The Academy of Motion Picture Arts and Sciences said Friday it was launching a review of Oscars campaigning, days after a small indie film surprised industry-watchers with a shock nomination to Hollywood's most prestigious awards.
"To Leslie" had taken just $27,000 at the box office when star Andrea Riseborough's name appeared on the shortlist of nominees for Best Actress.
Riseborough, who plays a Texas single mother struggling with alcoholism, beat out presumed frontrunners Viola Davis ("The Woman King") and Danielle Deadwyler ("Till").
The nod came after an intense, last-minute social media campaign mounted on her behalf by celebrity friends including Edward Norton, Gwyneth Paltrow, and Sarah Paulson.
Movie industry magazine Variety said the Academy had received multiple calls and emails in the wake of the nomination, and there was a raging debate among moviemakers over whether rules had been broken.
On Friday, the Academy said it would be examining its processes, although it did not mention the film by name.
"It is the Academy’s goal to ensure that the Awards competition is conducted in a fair and ethical manner, and we are committed to ensuring an inclusive awards process," a statement said.
"We are conducting a review of the campaign procedures around this year’s nominees, to ensure that no guidelines were violated, and to inform us whether changes to the guidelines may be needed in a new era of social media and digital communication.
"We have confidence in the integrity of our nomination and voting procedures, and support genuine grassroots campaigns for outstanding performances."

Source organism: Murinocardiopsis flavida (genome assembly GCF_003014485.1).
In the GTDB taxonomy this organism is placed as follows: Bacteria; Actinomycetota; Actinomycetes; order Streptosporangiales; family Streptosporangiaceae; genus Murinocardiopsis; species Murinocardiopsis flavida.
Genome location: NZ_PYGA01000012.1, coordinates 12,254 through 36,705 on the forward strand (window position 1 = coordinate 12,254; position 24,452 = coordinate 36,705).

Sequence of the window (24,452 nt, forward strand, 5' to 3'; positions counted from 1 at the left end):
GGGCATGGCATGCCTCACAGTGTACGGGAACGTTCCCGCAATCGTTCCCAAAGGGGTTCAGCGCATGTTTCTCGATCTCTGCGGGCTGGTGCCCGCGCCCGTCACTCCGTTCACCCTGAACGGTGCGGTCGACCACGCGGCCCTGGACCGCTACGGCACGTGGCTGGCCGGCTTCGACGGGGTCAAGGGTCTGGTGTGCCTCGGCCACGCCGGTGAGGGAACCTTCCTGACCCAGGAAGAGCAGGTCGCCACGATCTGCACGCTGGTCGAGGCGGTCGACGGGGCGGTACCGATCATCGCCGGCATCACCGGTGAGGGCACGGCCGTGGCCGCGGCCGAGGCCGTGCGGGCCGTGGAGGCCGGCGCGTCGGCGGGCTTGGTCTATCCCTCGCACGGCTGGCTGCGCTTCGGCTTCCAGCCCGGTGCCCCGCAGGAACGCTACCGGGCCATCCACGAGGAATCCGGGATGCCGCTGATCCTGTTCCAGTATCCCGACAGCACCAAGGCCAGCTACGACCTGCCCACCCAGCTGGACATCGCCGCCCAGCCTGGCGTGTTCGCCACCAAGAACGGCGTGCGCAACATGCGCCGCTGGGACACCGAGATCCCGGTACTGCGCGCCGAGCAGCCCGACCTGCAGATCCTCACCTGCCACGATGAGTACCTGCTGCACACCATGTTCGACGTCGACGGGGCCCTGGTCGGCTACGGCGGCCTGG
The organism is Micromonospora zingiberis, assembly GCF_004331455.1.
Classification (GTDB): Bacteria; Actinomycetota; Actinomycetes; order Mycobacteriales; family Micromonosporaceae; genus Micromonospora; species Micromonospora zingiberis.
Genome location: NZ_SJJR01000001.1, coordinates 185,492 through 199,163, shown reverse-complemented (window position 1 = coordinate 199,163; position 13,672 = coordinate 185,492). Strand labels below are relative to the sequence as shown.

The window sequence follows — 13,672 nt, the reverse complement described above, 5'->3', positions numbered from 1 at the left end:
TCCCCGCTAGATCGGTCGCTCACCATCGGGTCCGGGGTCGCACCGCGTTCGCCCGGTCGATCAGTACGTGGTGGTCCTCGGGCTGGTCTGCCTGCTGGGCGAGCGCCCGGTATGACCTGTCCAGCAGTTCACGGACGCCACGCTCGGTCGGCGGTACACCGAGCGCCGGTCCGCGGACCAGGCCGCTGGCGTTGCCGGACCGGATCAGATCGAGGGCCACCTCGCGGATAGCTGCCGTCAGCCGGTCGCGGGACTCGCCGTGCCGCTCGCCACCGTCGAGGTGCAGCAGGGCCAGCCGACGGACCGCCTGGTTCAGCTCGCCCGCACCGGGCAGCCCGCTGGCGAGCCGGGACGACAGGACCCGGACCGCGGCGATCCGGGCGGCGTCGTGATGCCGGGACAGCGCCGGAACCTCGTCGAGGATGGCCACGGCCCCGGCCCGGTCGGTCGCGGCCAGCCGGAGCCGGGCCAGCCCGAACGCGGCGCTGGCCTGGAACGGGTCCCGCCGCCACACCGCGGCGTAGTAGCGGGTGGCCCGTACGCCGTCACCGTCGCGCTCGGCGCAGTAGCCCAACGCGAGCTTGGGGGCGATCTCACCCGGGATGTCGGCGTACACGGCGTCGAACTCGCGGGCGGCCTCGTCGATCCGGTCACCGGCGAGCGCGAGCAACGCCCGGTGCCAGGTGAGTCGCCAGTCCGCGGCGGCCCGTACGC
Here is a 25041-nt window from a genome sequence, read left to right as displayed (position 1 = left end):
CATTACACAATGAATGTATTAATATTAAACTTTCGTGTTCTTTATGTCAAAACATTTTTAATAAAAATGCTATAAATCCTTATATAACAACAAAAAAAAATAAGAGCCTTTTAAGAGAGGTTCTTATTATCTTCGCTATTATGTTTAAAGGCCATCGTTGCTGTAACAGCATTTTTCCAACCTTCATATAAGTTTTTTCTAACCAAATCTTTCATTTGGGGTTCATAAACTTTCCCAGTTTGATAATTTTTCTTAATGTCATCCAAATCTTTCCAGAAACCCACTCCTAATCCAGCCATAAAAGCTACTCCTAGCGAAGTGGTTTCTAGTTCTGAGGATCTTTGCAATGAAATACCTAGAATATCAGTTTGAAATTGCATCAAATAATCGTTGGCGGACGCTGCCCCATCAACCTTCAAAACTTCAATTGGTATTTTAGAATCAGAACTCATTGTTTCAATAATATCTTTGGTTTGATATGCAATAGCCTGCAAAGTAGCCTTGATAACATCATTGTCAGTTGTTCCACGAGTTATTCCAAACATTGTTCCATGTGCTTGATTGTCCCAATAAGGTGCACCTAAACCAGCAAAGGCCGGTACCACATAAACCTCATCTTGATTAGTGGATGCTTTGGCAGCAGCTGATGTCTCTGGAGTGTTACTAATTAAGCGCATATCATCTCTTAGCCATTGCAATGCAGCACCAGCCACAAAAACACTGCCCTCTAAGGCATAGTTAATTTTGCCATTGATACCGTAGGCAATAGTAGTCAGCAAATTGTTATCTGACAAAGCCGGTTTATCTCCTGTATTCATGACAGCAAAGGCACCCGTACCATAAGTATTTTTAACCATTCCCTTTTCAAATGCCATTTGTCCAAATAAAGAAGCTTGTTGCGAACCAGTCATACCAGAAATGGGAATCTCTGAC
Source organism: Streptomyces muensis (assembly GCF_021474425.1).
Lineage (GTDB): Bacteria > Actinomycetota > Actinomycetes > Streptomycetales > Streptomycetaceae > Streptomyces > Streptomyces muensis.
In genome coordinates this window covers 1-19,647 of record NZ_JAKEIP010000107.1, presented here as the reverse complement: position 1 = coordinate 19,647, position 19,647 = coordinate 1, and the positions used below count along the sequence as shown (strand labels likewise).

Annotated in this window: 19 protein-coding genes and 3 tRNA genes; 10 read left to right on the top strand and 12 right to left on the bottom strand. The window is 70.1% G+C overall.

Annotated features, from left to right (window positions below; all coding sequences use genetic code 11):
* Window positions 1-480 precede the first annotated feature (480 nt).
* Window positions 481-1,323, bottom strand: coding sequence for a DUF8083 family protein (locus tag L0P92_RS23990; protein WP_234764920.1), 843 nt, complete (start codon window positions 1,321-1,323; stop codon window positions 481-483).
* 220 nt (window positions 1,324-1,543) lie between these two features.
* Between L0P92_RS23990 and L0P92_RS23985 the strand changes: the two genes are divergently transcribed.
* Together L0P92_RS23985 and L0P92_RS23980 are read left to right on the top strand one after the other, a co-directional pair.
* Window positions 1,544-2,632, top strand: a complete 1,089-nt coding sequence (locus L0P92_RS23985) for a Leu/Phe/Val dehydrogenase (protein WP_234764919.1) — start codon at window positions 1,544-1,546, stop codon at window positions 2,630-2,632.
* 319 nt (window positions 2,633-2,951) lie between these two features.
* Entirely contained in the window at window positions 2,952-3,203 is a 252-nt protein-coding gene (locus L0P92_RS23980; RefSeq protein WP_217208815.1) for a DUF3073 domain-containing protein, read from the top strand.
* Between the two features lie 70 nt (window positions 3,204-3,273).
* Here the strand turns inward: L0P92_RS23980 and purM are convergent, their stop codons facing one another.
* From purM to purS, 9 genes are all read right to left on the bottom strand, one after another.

The Oscars are awarded based on the votes of the 9,500 members of the Academy -- many of them previous winners.
Academy membership is divided into 17 branches -- actors, directors, producers, costume designers and so on -- with each branch picking the nominees in their area of expertise.
With around 1,300 members of the actors' branch, a nominee in this category needs just over 200 votes to make the shortlist.
In the months ahead of the Oscars, which this year will be held on March 12, billboards in Los Angeles are plastered with advertisements for films as studios seek to persuade voting members.
There are also a host of parties and events aimed at generating a buzz.
Campaigns are often organised by professional companies and generally don't come cheap, so are usually the preserve of large studios.
But "To Leslie" was absent from this circuit.
Variety reported Friday that "Titanic" star Frances Fisher had posted on social media encouraging her fellow Academy members to nominate Riseborough.
"To my fellow Actors in The Academy – According to Pete Hammond writing for Deadline, Andrea Riseborough can secure an Oscar nomination if 218 (out of 1,302) actors in the Actors Branch nominated her in first position for Best Actress," she wrote on Instagram, according to Variety.